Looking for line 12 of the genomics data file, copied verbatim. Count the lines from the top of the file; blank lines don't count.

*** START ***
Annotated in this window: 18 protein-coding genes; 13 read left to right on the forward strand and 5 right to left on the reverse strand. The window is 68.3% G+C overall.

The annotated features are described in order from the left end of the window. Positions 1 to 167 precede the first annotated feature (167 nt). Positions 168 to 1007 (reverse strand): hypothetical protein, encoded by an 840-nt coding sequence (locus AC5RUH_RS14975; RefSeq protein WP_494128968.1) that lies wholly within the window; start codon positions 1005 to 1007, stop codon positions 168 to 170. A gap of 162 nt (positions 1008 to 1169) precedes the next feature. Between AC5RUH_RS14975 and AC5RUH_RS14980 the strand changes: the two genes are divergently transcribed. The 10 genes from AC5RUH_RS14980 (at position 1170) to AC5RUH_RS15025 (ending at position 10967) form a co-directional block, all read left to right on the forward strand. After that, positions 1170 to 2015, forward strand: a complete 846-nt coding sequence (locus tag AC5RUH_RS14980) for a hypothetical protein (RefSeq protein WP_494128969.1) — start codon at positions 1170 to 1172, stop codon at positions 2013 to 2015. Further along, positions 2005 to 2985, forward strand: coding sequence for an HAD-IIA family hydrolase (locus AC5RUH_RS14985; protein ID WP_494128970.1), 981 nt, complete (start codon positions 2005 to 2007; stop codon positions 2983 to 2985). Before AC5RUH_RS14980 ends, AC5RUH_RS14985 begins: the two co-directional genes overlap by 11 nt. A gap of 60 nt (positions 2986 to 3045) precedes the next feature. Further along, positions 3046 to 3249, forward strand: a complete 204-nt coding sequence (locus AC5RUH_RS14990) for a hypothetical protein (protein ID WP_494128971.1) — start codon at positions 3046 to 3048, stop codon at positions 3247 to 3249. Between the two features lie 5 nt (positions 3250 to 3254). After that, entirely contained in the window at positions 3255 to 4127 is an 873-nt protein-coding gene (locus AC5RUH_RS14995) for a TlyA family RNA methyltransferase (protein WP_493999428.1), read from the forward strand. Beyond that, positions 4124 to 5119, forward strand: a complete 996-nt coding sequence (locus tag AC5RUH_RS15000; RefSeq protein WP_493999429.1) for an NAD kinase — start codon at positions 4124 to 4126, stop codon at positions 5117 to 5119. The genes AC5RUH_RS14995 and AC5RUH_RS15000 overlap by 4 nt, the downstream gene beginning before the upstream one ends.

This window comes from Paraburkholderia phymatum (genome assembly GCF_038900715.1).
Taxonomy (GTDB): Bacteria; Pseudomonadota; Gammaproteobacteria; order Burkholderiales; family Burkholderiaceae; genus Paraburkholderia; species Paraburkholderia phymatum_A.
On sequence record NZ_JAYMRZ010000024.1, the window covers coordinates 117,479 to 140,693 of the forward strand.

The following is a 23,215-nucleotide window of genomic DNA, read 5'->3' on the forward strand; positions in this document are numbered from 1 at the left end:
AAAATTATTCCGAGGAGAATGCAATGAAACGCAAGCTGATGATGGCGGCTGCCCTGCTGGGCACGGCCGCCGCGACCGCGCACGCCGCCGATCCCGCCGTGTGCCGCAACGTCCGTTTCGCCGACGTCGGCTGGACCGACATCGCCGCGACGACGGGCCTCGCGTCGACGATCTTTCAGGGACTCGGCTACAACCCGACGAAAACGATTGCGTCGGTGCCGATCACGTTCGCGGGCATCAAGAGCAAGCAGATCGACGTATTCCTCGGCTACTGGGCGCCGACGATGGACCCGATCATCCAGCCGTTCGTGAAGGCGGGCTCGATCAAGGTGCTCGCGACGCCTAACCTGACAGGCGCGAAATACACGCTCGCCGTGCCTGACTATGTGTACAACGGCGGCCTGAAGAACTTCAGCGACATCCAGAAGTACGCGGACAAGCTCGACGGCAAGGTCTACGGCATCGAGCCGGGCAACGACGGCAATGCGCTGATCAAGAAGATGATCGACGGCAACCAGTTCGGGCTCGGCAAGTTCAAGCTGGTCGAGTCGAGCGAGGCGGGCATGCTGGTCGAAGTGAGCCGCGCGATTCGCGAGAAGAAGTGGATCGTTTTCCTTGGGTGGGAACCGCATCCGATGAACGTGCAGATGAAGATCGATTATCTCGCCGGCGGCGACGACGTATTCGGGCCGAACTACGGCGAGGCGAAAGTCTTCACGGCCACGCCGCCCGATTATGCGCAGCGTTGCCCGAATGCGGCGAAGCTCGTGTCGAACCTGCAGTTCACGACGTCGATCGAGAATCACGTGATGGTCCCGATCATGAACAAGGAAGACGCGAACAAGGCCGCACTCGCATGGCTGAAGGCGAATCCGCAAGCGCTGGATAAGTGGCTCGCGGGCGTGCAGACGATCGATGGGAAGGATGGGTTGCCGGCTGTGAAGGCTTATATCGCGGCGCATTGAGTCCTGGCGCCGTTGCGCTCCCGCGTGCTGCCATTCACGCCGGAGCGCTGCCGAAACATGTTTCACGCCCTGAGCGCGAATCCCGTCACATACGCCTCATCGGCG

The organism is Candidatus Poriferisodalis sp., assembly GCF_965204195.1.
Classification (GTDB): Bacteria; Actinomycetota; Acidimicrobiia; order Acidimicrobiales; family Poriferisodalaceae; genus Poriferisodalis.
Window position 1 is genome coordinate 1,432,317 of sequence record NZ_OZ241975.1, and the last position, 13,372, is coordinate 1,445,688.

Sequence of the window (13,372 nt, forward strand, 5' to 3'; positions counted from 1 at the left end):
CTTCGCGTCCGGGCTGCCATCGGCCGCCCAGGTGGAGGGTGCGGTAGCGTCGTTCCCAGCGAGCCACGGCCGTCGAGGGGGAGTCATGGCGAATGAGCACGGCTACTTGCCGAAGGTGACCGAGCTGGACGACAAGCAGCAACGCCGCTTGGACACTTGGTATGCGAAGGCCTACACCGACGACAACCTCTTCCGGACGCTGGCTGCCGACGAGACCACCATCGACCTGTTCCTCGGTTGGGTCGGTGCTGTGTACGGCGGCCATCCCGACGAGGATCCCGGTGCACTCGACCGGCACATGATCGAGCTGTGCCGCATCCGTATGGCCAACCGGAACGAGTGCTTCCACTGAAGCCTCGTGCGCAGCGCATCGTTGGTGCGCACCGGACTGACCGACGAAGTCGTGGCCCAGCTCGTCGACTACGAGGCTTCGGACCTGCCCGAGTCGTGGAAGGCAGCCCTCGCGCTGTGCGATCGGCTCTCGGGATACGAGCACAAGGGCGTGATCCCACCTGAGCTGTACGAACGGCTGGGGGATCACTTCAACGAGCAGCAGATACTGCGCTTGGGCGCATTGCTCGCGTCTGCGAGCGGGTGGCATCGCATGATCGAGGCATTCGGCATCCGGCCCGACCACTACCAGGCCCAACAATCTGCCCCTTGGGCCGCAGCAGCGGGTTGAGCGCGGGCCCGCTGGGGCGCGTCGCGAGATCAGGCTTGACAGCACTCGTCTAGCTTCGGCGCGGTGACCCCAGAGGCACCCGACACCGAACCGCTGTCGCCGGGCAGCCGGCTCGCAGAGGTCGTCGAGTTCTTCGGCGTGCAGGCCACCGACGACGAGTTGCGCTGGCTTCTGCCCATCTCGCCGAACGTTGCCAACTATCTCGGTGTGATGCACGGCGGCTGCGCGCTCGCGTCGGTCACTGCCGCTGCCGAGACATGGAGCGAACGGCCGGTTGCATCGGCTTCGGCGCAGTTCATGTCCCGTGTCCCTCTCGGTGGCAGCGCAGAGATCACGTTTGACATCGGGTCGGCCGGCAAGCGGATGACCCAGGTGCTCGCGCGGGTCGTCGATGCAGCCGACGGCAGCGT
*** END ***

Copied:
CTTCGCGTCCGGGCTGCCATCGGCCGCCCAGGTGGAGGGTGCGGTAGCGTCGTTCCCAGCGAGCCACGGCCGTCGAGGGGGAGTCATGGCGAATGAGCACGGCTACTTGCCGAAGGTGACCGAGCTGGACGACAAGCAGCAACGCCGCTTGGACACTTGGTATGCGAAGGCCTACACCGACGACAACCTCTTCCGGACGCTGGCTGCCGACGAGACCACCATCGACCTGTTCCTCGGTTGGGTCGGTGCTGTGTACGGCGGCCATCCCGACGAGGATCCCGGTGCACTCGACCGGCACATGATCGAGCTGTGCCGCATCCGTATGGCCAACCGGAACGAGTGCTTCCACTGAAGCCTCGTGCGCAGCGCATCGTTGGTGCGCACCGGACTGACCGACGAAGTCGTGGCCCAGCTCGTCGACTACGAGGCTTCGGACCTGCCCGAGTCGTGGAAGGCAGCCCTCGCGCTGTGCGATCGGCTCTCGGGATACGAGCACAAGGGCGTGATCCCACCTGAGCTGTACGAACGGCTGGGGGATCACTTCAACGAGCAGCAGATACTGCGCTTGGGCGCATTGCTCGCGTCTGCGAGCGGGTGGCATCGCATGATCGAGGCATTCGGCATCCGGCCCGACCACTACCAGGCCCAACAATCTGCCCCTTGGGCCGCAGCAGCGGGTTGAGCGCGGGCCCGCTGGGGCGCGTCGCGAGATCAGGCTTGACAGCACTCGTCTAGCTTCGGCGCGGTGACCCCAGAGGCACCCGACACCGAACCGCTGTCGCCGGGCAGCCGGCTCGCAGAGGTCGTCGAGTTCTTCGGCGTGCAGGCCACCGACGACGAGTTGCGCTGGCTTCTGCCCATCTCGCCGAACGTTGCCAACTATCTCGGTGTGATGCACGGCGGCTGCGCGCTCGCGTCGGTCACTGCCGCTGCCGAGACATGGAGCGAACGGCCGGTTGCATCGGCTTCGGCGCAGTTCATGTCCCGTGTCCCTCTCGGTGGCAGCGCAGAGATCACGTTTGACATCGGGTCGGCCGGCAAGCGGATGACCCAGGTGCTCGCGCGGGTCGTCGATGCAGCCGACGGCAGCGT